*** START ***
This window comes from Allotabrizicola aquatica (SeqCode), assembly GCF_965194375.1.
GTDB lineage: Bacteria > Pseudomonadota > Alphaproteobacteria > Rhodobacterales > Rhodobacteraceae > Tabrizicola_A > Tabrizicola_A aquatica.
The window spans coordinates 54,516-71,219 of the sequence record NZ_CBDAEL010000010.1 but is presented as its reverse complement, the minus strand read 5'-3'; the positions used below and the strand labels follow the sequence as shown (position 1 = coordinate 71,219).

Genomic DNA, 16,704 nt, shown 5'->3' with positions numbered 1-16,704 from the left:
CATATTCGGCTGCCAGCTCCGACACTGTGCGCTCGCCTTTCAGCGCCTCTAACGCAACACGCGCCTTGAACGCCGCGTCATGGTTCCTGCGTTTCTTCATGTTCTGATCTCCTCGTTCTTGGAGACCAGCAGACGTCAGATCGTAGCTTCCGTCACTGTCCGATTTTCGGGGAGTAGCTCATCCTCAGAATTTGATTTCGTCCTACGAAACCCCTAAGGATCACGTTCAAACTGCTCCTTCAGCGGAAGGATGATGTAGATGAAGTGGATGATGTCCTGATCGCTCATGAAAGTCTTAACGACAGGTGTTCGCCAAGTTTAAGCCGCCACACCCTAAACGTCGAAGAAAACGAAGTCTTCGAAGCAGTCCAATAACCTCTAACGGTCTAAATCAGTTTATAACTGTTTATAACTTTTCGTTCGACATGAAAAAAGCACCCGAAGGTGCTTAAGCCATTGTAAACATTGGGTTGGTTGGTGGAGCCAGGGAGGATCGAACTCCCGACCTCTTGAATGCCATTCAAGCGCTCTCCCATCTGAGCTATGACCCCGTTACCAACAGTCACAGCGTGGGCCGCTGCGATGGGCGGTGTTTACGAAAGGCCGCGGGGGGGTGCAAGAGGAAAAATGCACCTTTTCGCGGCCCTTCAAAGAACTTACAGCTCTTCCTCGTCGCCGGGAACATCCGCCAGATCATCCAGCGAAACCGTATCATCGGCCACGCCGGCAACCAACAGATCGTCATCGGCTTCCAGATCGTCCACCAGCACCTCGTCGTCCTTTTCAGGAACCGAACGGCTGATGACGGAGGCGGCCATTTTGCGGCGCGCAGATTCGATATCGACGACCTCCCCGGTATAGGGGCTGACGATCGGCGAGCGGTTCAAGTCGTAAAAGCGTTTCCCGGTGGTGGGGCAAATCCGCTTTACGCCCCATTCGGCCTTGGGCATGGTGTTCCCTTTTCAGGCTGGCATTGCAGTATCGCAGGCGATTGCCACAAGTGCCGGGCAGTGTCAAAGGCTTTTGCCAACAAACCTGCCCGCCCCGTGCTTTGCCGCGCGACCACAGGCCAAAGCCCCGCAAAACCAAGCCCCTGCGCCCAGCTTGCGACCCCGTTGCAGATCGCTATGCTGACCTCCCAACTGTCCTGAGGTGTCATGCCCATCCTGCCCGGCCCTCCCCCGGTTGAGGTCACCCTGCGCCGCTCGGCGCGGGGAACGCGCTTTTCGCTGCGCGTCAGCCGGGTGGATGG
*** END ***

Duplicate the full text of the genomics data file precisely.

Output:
This window comes from Allotabrizicola aquatica (SeqCode), assembly GCF_965194375.1.
GTDB lineage: Bacteria > Pseudomonadota > Alphaproteobacteria > Rhodobacterales > Rhodobacteraceae > Tabrizicola_A > Tabrizicola_A aquatica.
The window spans coordinates 54,516-71,219 of the sequence record NZ_CBDAEL010000010.1 but is presented as its reverse complement, the minus strand read 5'-3'; the positions used below and the strand labels follow the sequence as shown (position 1 = coordinate 71,219).

Genomic DNA, 16,704 nt, shown 5'->3' with positions numbered 1-16,704 from the left:
CATATTCGGCTGCCAGCTCCGACACTGTGCGCTCGCCTTTCAGCGCCTCTAACGCAACACGCGCCTTGAACGCCGCGTCATGGTTCCTGCGTTTCTTCATGTTCTGATCTCCTCGTTCTTGGAGACCAGCAGACGTCAGATCGTAGCTTCCGTCACTGTCCGATTTTCGGGGAGTAGCTCATCCTCAGAATTTGATTTCGTCCTACGAAACCCCTAAGGATCACGTTCAAACTGCTCCTTCAGCGGAAGGATGATGTAGATGAAGTGGATGATGTCCTGATCGCTCATGAAAGTCTTAACGACAGGTGTTCGCCAAGTTTAAGCCGCCACACCCTAAACGTCGAAGAAAACGAAGTCTTCGAAGCAGTCCAATAACCTCTAACGGTCTAAATCAGTTTATAACTGTTTATAACTTTTCGTTCGACATGAAAAAAGCACCCGAAGGTGCTTAAGCCATTGTAAACATTGGGTTGGTTGGTGGAGCCAGGGAGGATCGAACTCCCGACCTCTTGAATGCCATTCAAGCGCTCTCCCATCTGAGCTATGACCCCGTTACCAACAGTCACAGCGTGGGCCGCTGCGATGGGCGGTGTTTACGAAAGGCCGCGGGGGGGTGCAAGAGGAAAAATGCACCTTTTCGCGGCCCTTCAAAGAACTTACAGCTCTTCCTCGTCGCCGGGAACATCCGCCAGATCATCCAGCGAAACCGTATCATCGGCCACGCCGGCAACCAACAGATCGTCATCGGCTTCCAGATCGTCCACCAGCACCTCGTCGTCCTTTTCAGGAACCGAACGGCTGATGACGGAGGCGGCCATTTTGCGGCGCGCAGATTCGATATCGACGACCTCCCCGGTATAGGGGCTGACGATCGGCGAGCGGTTCAAGTCGTAAAAGCGTTTCCCGGTGGTGGGGCAAATCCGCTTTACGCCCCATTCGGCCTTGGGCATGGTGTTCCCTTTTCAGGCTGGCATTGCAGTATCGCAGGCGATTGCCACAAGTGCCGGGCAGTGTCAAAGGCTTTTGCCAACAAACCTGCCCGCCCCGTGCTTTGCCGCGCGACCACAGGCCAAAGCCCCGCAAAACCAAGCCCCTGCGCCCAGCTTGCGACCCCGTTGCAGATCGCTATGCTGACCTCCCAACTGTCCTGAGGTGTCATGCCCATCCTGCCCGGCCCTCCCCCGGTTGAGGTCACCCTGCGCCGCTCGGCGCGGGGAACGCGCTTTTCGCTGCGCGTCAGCCGGGTGGATGG